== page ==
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If groups like the House Jacks are cutting edge fashion, pushing the envelope, and if groups like Cadence, Rockapella and the Blenders are clean, crisp, freshly pressed white shirts just back from the dry cleaner, then the All-Stars are the well-worn, knit sweaters of modern a cappella.  “Comfy” would be a good word for them – their music and music-making is pleasant, enjoyable, often scented with the air of nostalgia.  They may not grab your attention and keep you on the edge of your seat, but you’ll sit back, relax and enjoy the ride.

“Blend”, the latest release from the All-Stars, fits very much in the above-described mold.  You should know that as a business enterprise, the All-Stars perform a “modern” a cappella show but also offer an a cappella Doo Wop show and a separate dance show that partners them with a live band.  With all that material to perform, it follows, then, that the now all-male All-Stars (having previously been a mixed group of varying sizes) have a diverse and varied repertoire and a quick perusing of the track list below certainly bears that out.

This isn’t so much the typical case of a group being too inclusive in their tastes.  There is little doubt that these guys, and especially their nimble bass and founder Norm Silver, can sing anything to which they put their lungs.  It’s a consistency issue that continually dogged this CD for me, especially in the arranging department.  Listen to what they do on their opener, Level 42’s “Something About You”, and you wonder if arrangements such as “Ride Like the Wind”, “Let’s Groove Tonight” and “Here She Comes Again” which follow soon after are just filler.  Listen to “Heaven” and you’ll know what these gents can do with a simple rhythm and some tight, harmonic singing, but then how much more baffled will you be by a pedestrian “Beautiful Soul” and, but for it’s soaring solo, an aptly-named  “Should’ve Known Better”.  In concert, the simplicity of some of these songs goes unnoticed, or can be compensated for using the energy of live performance.  But on a CD, these songs are just lulls during which the listener disengages and waits for the next bit of excitement to jump up and grab his/her ear.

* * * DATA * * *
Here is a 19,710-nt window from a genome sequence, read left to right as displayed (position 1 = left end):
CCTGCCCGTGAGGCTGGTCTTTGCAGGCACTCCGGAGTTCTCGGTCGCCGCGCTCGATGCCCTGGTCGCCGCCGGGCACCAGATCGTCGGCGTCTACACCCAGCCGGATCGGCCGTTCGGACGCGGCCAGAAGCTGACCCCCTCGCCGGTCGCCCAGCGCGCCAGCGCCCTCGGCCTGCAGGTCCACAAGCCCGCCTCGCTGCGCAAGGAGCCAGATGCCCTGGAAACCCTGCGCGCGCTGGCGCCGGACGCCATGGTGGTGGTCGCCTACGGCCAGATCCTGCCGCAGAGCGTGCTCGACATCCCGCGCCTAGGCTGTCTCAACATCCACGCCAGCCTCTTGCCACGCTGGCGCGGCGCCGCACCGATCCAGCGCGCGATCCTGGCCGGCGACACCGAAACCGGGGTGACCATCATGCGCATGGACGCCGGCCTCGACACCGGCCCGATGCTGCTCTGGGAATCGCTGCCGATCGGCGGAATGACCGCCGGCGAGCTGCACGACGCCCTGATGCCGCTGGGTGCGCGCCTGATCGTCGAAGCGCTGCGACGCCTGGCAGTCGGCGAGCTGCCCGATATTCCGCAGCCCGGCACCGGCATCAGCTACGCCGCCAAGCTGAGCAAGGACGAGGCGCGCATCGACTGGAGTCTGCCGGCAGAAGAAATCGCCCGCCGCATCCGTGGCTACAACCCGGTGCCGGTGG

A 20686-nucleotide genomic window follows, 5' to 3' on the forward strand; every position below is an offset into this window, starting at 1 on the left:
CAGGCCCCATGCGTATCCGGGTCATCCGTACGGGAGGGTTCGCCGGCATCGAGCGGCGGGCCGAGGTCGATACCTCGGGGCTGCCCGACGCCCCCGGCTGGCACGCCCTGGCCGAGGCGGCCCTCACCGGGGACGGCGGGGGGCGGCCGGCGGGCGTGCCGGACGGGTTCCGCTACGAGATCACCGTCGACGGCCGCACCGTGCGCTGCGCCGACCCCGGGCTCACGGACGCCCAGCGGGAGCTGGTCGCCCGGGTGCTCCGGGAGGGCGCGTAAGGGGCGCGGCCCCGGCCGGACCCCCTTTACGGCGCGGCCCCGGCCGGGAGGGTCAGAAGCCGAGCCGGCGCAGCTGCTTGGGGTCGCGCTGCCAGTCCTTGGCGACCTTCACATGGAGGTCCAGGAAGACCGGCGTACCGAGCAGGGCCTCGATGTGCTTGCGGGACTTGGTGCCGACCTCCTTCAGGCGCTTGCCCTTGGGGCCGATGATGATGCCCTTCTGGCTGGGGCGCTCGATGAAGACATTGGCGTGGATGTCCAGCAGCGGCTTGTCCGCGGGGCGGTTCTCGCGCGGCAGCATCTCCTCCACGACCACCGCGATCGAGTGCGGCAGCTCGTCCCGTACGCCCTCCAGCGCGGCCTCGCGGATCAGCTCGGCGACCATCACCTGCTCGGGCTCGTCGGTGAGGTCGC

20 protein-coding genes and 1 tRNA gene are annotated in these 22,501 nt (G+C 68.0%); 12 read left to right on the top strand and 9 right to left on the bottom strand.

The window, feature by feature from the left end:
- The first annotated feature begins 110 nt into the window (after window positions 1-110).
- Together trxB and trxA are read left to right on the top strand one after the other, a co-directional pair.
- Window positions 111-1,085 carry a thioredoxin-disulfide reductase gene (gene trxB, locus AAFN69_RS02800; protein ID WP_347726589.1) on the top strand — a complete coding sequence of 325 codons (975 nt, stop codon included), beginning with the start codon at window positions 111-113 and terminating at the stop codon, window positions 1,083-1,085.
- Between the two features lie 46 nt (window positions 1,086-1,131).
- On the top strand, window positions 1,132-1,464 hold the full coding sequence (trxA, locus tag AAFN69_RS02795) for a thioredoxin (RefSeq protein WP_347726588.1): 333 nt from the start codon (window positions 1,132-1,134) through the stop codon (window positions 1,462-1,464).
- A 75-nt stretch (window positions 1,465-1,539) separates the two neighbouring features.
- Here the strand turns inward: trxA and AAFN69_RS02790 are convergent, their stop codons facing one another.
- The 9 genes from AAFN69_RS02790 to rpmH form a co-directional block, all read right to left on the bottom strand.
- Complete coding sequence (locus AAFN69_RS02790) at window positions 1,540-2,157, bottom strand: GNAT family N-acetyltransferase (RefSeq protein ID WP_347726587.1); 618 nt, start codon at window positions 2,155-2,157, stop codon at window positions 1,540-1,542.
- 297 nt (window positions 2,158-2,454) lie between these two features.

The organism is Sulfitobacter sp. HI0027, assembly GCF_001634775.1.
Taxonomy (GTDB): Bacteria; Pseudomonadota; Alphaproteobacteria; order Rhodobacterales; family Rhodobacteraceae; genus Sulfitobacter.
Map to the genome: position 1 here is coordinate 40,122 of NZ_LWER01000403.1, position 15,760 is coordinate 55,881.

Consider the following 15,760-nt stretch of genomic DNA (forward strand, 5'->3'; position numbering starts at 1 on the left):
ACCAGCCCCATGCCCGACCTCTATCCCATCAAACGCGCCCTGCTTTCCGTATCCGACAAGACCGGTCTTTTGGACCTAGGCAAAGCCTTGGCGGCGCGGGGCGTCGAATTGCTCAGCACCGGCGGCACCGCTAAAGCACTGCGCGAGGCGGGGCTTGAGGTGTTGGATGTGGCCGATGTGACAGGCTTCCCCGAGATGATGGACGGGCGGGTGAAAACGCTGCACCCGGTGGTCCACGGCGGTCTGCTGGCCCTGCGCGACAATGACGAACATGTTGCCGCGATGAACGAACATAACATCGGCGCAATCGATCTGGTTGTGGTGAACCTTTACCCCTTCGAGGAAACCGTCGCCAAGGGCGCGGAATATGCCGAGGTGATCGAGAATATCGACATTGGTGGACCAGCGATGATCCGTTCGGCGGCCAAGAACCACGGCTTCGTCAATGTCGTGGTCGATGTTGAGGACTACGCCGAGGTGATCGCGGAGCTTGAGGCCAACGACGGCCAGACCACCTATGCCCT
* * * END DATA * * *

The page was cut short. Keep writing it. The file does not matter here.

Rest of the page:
If you’re a fan of the All-Stars, you’ll surely not be disappointed with this disc.  If you’re a fan of the material, you might find more intriguing covers of the same songs but these are certainly passable.  But there’s no need to specially make room on your iPod for this one.  Much to my chagrin, “Blend” is just a little bit “blah”.